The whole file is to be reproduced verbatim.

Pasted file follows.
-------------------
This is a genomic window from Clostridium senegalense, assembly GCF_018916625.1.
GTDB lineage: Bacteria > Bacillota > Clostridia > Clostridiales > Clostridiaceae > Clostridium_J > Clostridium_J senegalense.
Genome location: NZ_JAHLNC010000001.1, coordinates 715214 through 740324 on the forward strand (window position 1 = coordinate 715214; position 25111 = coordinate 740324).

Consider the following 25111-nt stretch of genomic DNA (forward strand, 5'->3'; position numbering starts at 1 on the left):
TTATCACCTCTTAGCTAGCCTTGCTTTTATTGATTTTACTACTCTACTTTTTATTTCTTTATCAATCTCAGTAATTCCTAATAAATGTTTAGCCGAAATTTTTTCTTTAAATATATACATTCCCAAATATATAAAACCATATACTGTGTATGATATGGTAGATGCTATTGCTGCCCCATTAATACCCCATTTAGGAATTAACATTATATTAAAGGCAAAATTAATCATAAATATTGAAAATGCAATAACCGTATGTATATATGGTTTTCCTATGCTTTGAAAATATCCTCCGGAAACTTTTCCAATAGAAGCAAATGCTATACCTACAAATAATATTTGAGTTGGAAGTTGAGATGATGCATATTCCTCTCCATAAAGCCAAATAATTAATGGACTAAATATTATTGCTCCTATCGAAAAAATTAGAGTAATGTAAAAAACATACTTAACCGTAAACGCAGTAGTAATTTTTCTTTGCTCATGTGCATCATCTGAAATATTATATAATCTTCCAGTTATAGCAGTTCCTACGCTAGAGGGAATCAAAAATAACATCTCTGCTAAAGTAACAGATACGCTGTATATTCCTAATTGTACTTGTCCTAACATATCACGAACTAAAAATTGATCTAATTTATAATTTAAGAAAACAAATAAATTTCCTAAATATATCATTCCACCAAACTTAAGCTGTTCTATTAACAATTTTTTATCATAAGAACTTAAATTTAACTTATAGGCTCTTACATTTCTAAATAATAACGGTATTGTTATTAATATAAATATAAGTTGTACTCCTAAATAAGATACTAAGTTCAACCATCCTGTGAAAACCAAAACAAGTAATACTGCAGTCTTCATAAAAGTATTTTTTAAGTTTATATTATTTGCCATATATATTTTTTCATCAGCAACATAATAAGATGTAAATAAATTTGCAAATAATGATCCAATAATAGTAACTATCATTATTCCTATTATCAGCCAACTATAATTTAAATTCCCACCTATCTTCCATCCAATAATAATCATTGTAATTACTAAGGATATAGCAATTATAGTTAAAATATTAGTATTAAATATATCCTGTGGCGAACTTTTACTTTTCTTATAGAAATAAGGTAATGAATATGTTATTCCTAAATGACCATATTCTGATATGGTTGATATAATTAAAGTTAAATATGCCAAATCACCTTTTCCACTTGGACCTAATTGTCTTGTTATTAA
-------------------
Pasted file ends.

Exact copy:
This is a genomic window from Clostridium senegalense, assembly GCF_018916625.1.
GTDB lineage: Bacteria > Bacillota > Clostridia > Clostridiales > Clostridiaceae > Clostridium_J > Clostridium_J senegalense.
Genome location: NZ_JAHLNC010000001.1, coordinates 715214 through 740324 on the forward strand (window position 1 = coordinate 715214; position 25111 = coordinate 740324).

Consider the following 25111-nt stretch of genomic DNA (forward strand, 5'->3'; position numbering starts at 1 on the left):
TTATCACCTCTTAGCTAGCCTTGCTTTTATTGATTTTACTACTCTACTTTTTATTTCTTTATCAATCTCAGTAATTCCTAATAAATGTTTAGCCGAAATTTTTTCTTTAAATATATACATTCCCAAATATATAAAACCATATACTGTGTATGATATGGTAGATGCTATTGCTGCCCCATTAATACCCCATTTAGGAATTAACATTATATTAAAGGCAAAATTAATCATAAATATTGAAAATGCAATAACCGTATGTATATATGGTTTTCCTATGCTTTGAAAATATCCTCCGGAAACTTTTCCAATAGAAGCAAATGCTATACCTACAAATAATATTTGAGTTGGAAGTTGAGATGATGCATATTCCTCTCCATAAAGCCAAATAATTAATGGACTAAATATTATTGCTCCTATCGAAAAAATTAGAGTAATGTAAAAAACATACTTAACCGTAAACGCAGTAGTAATTTTTCTTTGCTCATGTGCATCATCTGAAATATTATATAATCTTCCAGTTATAGCAGTTCCTACGCTAGAGGGAATCAAAAATAACATCTCTGCTAAAGTAACAGATACGCTGTATATTCCTAATTGTACTTGTCCTAACATATCACGAACTAAAAATTGATCTAATTTATAATTTAAGAAAACAAATAAATTTCCTAAATATATCATTCCACCAAACTTAAGCTGTTCTATTAACAATTTTTTATCATAAGAACTTAAATTTAACTTATAGGCTCTTACATTTCTAAATAATAACGGTATTGTTATTAATATAAATATAAGTTGTACTCCTAAATAAGATACTAAGTTCAACCATCCTGTGAAAACCAAAACAAGTAATACTGCAGTCTTCATAAAAGTATTTTTTAAGTTTATATTATTTGCCATATATATTTTTTCATCAGCAACATAATAAGATGTAAATAAATTTGCAAATAATGATCCAATAATAGTAACTATCATTATTCCTATTATCAGCCAACTATAATTTAAATTCCCACCTATCTTCCATCCAATAATAATCATTGTAATTACTAAGGATATAGCAATTATAGTTAAAATATTAGTATTAAATATATCCTGTGGCGAACTTTTACTTTTCTTATAGAAATAAGGTAATGAATATGTTATTCCTAAATGACCATATTCTGATATGGTTGATATAATTAAAGTTAAATATGCCAAATCACCTTTTCCACTTGGACCTAATTGTCTTGTTATTAA